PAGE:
Trade with Canada and Mexico is big business for Nebraska.
The five Republicans representing the state in Washington recognize that, with the topic being a central focus of the annual forum they hold in Ashland during Congress’ summer recess. To that end, each called for ratification of the United States-Mexico-Canada agreement.
They’re right. Nebraska needs this deal to secure the access to overseas markets.
If fear of giving President Donald Trump a victory, as Gov. Pete Ricketts stated at the forum, is indeed causing delay, Congress should consider what’s best for Americans rather than partisan gain.
After all, a rising tide lifts all boats, no matter who’s captaining them.
The North American Free Trade Agreement, enacted during Bill Clinton’s presidency, has been a boon to Nebraska, particularly its agricultural and manufacturing industries. And its replacement, now championed by a Republican president, is only marginally different and looks to build upon its predecessor’s success.
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The semantics and partisan politics at play matter far less than the need to secure a continental trade pact with Nebraska’s best foreign customers, which the USMCA deal does.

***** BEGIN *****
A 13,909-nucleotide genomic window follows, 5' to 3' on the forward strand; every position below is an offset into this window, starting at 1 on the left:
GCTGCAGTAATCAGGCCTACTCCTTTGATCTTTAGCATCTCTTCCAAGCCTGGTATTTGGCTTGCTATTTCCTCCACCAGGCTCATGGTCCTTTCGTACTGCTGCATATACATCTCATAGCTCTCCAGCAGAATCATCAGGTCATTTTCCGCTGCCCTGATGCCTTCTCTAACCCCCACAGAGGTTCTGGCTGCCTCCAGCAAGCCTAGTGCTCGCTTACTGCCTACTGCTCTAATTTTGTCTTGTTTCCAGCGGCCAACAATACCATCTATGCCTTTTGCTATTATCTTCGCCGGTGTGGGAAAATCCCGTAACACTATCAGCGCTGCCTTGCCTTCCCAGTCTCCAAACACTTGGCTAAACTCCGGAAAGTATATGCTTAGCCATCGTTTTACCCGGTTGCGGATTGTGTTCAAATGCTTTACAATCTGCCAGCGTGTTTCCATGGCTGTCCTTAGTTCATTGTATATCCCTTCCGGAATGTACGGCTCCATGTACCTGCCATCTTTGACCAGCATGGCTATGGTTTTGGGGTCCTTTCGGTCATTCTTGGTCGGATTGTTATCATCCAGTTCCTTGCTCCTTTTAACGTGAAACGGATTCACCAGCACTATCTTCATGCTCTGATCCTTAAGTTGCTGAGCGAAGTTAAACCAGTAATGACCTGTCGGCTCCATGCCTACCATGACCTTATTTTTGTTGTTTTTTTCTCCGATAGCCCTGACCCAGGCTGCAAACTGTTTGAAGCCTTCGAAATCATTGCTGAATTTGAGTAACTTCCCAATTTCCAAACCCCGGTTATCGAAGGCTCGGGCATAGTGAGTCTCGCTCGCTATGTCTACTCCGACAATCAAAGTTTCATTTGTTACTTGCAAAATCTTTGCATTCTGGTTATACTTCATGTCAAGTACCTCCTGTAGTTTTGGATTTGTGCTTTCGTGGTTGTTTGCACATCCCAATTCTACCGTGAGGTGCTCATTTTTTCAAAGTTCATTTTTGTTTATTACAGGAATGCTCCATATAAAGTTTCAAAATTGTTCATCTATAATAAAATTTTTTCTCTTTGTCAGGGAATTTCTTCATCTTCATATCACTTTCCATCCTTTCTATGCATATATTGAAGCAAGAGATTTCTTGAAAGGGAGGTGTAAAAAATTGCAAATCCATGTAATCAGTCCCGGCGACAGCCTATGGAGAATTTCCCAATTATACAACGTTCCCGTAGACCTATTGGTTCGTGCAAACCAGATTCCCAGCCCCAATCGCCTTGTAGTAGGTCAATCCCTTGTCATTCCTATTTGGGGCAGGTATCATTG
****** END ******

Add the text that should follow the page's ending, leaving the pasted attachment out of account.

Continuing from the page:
Canada and Mexico alternate as the state’s leading destination for exports, but they consistently comprise greater than 40% of all overseas sales – not to mention a quarter of imports. With each exceeding $1.7 billion in exports in 2018, according to the U.S. Census Bureau, they individually more than double our No. 3 market, Japan ($833 million).
In terms of imports, Canada also checked in at No. 2, just behind China, with $941 million, too. Mexico, meanwhile, has jumped to fourth.
Of Nebraska’s $3.5 billion trade surplus, Canada and Mexico accounted for $2.2 billion – nearly two-thirds. As such, it’s imperative to pass, despite the ill-advised imposition of tariffs under the flawed auspices of “national security” that jeopardized negotiations with our vital North American allies.
Having that rock-solid base with our neighbors is vital, in addition to ongoing negotiations with Japan and the European Union, as American trade policy is stumbling from self-inflicted wounds elsewhere.
Prospects of tariffs sparking a trade war with China – Nebraska’s third-largest export market – have sent the stock market tumbling and left ag producers without a vital overseas trade partner. In response, the U.S. Department of Agriculture is distributing $28 billion in impact aid to farmers, which pales in comparison to losses not of their making.
The message for Nebraska’s ag sector, responsible for 25% of jobs in this state, throughout it all never wavered: We want trade, not aid. And we concur.
With this much instability on trade policy, Nebraskans need to know what they can count on. Access to familiar markets in friendly countries is imperative – meaning Congress must pass USMCA.